[News] Austin City Council approves resolution to encourage raising minimum age for purchasing AR-15 style weapons

The resolution directs Austin City Manager Spencer Cronk to “explore every option” to would allow the city to restrict the sale of such guns to people under the age of 21, despite a Texas statute prohibiting local governments from setting their own restrictive gun measures.

Lawmakers passed the resolution with a 10-1 vote. Council member MacKenzie Kelly, who was opposed, raised questions about potential legal action from Texas Attorney General Ken Paxton, a Republican, and local businesses, because the higher gun purchasing age for semi-automatic weapons increase could violate state law.

Local municipalities in Texas lack the authority to regulate the sale, ownership, transfer and registration of firearms and ammunition, according to Texas’ local government code.
The action comes during a national debate about gun laws following mass shootings at an elementary school in Uvalde, Texas and a New York supermarket. In those shootings, each teenage suspect allegedly used a legally purchased AR-15-style rifle.
A bipartisan group of US senators has announced an agreement in principle for gun safety legislation to address mental health resources, school safety and access to firearms. The framework includes a more thorough review process for people between ages 18 and 21 who go to buy a gun like an AR-15, but it would not call for raising the age requirement to purchase such rifles.

Texas Gov. Greg Abbott, a Republican, has said there is a mental health problem which leads to gun violence, not an issue with firearms. At a news conference after the Uvalde shooting he said, “People who think maybe we can implement tough gun laws, and we can solve it; Chicago, New York and LA disprove that thesis.”

City manager must report findings by July 26

Cronk, who recommends policies and programs to the Austin City Council, must return his findings about the city’s gun restriction options by July 26, the resolution states. His office will conduct a “legal analysis” in conjunction with Austin’s law department division to address the concerns about disagreement between the resolution and Texas law, Cronk spokesperson Andy Tate said.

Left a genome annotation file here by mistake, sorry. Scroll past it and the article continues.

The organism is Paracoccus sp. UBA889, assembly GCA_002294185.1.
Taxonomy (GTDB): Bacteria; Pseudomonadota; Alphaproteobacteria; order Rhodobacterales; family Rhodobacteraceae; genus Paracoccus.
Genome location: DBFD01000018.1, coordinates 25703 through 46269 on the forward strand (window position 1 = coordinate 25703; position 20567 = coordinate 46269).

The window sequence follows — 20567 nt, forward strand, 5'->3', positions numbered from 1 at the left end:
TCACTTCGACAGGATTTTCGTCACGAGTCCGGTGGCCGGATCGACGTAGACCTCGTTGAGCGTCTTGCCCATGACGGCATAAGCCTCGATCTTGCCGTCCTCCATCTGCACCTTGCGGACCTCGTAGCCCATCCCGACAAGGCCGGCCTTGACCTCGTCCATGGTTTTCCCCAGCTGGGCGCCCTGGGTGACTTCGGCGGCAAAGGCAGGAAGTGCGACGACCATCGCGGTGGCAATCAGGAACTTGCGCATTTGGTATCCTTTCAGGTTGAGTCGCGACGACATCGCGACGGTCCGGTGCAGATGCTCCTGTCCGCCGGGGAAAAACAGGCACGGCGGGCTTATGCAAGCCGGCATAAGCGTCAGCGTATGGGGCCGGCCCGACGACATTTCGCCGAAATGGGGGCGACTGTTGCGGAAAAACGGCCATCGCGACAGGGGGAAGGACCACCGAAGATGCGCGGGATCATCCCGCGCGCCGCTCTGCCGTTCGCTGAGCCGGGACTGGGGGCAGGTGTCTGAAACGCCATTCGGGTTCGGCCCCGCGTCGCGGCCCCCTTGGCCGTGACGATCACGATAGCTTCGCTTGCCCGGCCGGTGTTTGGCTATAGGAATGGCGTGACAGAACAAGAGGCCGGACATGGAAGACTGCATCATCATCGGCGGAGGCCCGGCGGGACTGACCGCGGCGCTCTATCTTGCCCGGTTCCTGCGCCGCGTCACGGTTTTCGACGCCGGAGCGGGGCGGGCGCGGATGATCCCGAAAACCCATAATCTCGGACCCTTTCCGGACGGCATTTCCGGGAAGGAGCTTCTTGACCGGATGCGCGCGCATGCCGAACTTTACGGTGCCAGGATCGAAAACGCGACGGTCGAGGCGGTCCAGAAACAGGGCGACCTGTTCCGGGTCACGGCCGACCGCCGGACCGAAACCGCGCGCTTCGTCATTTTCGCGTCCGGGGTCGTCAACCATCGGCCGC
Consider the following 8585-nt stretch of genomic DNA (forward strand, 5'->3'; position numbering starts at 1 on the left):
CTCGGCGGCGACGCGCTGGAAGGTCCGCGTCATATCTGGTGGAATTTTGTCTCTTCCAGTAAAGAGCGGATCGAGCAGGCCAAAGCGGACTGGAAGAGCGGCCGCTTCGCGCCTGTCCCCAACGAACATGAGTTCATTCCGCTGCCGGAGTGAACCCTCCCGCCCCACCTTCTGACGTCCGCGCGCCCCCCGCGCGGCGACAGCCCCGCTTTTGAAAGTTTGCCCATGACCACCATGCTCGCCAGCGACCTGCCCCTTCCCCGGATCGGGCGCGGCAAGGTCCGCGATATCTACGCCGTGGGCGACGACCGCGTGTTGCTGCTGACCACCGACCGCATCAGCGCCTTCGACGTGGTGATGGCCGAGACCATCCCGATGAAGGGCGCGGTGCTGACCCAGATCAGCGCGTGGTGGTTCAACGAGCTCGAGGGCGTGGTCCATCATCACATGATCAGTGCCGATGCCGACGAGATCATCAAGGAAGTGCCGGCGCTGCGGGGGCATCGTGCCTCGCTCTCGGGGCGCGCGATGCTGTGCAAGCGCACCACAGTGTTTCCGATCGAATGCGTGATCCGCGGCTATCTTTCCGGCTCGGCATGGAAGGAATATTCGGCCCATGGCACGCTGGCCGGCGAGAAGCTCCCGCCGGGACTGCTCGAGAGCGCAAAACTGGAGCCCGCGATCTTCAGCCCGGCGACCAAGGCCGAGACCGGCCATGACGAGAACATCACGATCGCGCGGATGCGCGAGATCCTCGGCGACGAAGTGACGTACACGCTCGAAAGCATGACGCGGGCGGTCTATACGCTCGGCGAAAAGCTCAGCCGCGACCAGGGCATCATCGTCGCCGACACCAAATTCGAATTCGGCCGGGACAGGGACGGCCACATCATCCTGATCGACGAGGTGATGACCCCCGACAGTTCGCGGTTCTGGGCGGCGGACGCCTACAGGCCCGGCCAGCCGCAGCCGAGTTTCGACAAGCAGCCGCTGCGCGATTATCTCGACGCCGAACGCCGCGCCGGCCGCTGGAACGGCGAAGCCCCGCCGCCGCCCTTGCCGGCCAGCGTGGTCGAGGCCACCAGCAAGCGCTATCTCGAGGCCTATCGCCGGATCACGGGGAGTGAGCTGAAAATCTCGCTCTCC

Opinion: Here's the reason people tell me they want to buy an AR-15. And it's simply ludicrous

Lee Crawford, the chief of Austin’s legal department division, said at the meeting a business owner could sue the city by arguing state law would preempt city law, including after receiving a misdemeanor citation for their gun sales in Austin. Identifying the legal grounds to sue the city over the proposed gun restrictions would be “speculative,” because the proposals have yet to become law, he said.

Austin city council member MacKenzie Kelly

Kelly said the legislation could jeopardize the council’s resources and encouraged other council members to advocate for gun law changes at the state or federal level instead of greenlighting city-level restrictions which would break Texas law.

“I believe that any attempt by Austin to restrict, regulate or hamper the sales of firearms does violate state preemption laws and that violation of the present preemption law risks a lawsuit from the attorney general, which I think is a needless waste of taxpayer resources,” she said at the meeting.

Kelly’s opposition was met with swift rebuke from other council members, including council member Alison Alter, who sponsored the resolution.

“Nobody should have to worry about an 18-year-old walking into a school with an AR-15 and shooting up the school, and that is not a far-fetched scenario,” she said.

Calls grow from police organizations for gun control measures

Austin gun shop owner Joseph McBride said his business only sells firearms to customers who are 21 years and older. But he said federal and state lawmakers should set regulations on firearms instead of local governments.

“We’re going to have a hodgepodge of, God knows if you’re going to be OK to carry one or to have one in certain cities in the state … and that’s just not the right way to go,” he said.

The legal age to purchase a handgun in Austin is already 21, according to Texas law.

Lawmakers in at least one state, New York, recently have passed a bill raising the minimum age to 21 to buy a semi-automatic rifle. Gov. Kathy Hochul signed the measure, which was part of a 10-bill gun control package, earlier this month. Six other states require a minimum age of 21 to purchase long guns like the AR-15.

One of those states is Florida. Not long after the massacre in Parkland in 2018, the state raised the legal age to buy rifles and shotguns to 21. The National Rifle Association has sued the state over the change in the law, called the Marjory Stoneman Douglas High School Public Safety Act.

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